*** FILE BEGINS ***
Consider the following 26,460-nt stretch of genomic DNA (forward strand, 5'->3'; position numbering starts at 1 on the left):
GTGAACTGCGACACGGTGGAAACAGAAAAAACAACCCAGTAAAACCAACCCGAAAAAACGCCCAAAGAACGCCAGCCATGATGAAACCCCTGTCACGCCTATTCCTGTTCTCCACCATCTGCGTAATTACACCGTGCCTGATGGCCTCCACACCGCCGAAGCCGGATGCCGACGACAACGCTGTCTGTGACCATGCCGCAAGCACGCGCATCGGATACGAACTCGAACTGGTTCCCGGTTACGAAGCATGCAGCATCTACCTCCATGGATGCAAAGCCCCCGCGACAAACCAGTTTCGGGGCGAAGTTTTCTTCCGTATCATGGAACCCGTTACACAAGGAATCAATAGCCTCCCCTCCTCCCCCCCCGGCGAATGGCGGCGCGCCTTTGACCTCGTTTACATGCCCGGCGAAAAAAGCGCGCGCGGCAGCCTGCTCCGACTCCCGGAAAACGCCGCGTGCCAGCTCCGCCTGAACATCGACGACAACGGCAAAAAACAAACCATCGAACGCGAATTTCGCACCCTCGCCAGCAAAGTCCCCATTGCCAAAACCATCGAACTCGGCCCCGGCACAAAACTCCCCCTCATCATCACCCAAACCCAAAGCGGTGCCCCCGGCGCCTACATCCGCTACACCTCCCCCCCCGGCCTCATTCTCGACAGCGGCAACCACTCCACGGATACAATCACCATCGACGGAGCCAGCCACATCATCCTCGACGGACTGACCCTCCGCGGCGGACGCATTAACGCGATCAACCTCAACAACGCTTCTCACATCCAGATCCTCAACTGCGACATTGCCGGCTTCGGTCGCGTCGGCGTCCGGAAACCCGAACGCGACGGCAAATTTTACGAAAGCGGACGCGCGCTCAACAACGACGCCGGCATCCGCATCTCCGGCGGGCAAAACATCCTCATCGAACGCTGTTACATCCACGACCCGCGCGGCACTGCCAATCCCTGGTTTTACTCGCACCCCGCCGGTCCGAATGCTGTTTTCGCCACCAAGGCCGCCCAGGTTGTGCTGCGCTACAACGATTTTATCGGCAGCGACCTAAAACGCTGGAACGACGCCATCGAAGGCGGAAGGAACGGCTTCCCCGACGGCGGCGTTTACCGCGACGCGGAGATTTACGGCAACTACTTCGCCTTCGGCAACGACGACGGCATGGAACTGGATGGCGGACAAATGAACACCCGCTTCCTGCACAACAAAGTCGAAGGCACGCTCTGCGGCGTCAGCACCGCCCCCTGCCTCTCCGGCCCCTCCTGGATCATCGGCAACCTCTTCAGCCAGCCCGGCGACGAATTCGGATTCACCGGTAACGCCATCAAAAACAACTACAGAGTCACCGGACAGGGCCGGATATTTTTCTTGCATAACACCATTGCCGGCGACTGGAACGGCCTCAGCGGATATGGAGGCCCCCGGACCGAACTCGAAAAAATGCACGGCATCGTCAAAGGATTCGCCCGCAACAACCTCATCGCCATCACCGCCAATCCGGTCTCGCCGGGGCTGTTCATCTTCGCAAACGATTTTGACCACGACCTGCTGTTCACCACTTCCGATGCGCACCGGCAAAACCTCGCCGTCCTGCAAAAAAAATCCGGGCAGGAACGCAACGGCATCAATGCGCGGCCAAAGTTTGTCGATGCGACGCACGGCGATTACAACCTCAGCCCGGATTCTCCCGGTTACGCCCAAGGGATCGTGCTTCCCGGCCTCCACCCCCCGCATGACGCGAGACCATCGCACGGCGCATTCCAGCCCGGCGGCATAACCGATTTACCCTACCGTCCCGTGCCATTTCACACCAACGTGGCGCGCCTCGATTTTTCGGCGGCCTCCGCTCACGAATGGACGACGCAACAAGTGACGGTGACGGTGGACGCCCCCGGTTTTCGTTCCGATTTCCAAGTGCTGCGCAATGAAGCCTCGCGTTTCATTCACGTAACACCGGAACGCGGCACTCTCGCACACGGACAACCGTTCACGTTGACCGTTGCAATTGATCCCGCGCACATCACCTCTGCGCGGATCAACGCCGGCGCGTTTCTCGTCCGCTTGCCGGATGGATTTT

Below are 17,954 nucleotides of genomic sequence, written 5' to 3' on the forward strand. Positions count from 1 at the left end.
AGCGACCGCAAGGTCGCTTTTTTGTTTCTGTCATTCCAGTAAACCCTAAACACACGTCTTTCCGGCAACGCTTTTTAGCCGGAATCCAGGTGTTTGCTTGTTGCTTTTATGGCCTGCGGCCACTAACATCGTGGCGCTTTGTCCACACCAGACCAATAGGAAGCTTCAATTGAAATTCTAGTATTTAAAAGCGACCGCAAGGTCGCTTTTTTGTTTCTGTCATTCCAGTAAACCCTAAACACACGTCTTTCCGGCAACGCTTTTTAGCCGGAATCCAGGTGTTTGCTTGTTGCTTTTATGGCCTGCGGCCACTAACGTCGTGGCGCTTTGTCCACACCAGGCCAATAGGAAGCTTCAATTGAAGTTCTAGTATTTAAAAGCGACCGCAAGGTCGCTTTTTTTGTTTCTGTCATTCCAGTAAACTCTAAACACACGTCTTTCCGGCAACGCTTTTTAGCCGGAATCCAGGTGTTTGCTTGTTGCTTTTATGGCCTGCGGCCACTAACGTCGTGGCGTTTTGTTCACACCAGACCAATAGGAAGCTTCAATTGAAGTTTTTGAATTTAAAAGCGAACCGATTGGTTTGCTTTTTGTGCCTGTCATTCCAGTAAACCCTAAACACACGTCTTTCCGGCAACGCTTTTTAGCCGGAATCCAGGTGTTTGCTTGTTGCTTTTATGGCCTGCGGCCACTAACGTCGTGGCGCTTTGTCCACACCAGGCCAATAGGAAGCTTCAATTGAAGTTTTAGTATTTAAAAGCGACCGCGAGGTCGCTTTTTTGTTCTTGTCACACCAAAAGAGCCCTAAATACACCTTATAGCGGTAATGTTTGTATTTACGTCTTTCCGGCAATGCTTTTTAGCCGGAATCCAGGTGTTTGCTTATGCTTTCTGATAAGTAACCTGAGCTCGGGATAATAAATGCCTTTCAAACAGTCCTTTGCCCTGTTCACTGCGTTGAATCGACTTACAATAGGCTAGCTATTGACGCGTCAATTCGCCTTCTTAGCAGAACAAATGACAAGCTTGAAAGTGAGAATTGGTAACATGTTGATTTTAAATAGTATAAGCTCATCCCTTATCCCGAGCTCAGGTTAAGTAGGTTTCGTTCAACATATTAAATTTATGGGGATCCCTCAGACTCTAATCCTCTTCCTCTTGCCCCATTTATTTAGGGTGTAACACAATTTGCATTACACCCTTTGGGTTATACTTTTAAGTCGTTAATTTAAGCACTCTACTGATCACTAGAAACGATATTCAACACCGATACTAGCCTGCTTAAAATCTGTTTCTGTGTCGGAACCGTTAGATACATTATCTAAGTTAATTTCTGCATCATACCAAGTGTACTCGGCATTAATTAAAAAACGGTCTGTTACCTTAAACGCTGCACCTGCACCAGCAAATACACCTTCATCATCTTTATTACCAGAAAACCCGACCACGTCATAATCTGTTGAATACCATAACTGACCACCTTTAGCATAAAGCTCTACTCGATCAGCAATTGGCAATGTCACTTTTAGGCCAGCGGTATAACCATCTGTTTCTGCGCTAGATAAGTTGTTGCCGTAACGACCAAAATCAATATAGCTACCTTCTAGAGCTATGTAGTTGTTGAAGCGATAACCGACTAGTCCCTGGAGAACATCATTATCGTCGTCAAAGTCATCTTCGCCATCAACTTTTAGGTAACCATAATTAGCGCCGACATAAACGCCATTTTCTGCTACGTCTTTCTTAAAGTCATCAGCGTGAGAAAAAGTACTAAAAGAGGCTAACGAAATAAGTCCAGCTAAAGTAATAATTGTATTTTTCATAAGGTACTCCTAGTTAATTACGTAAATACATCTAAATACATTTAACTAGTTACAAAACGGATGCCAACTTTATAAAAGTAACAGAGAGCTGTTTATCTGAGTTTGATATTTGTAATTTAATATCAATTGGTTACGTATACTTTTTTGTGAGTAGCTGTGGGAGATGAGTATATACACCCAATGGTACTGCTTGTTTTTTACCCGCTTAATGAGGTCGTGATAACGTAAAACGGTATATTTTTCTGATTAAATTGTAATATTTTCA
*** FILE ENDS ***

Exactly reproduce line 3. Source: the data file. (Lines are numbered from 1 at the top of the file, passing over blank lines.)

Below are 17,954 nucleotides of genomic sequence, written 5' to 3' on the forward strand. Positions count from 1 at the left end.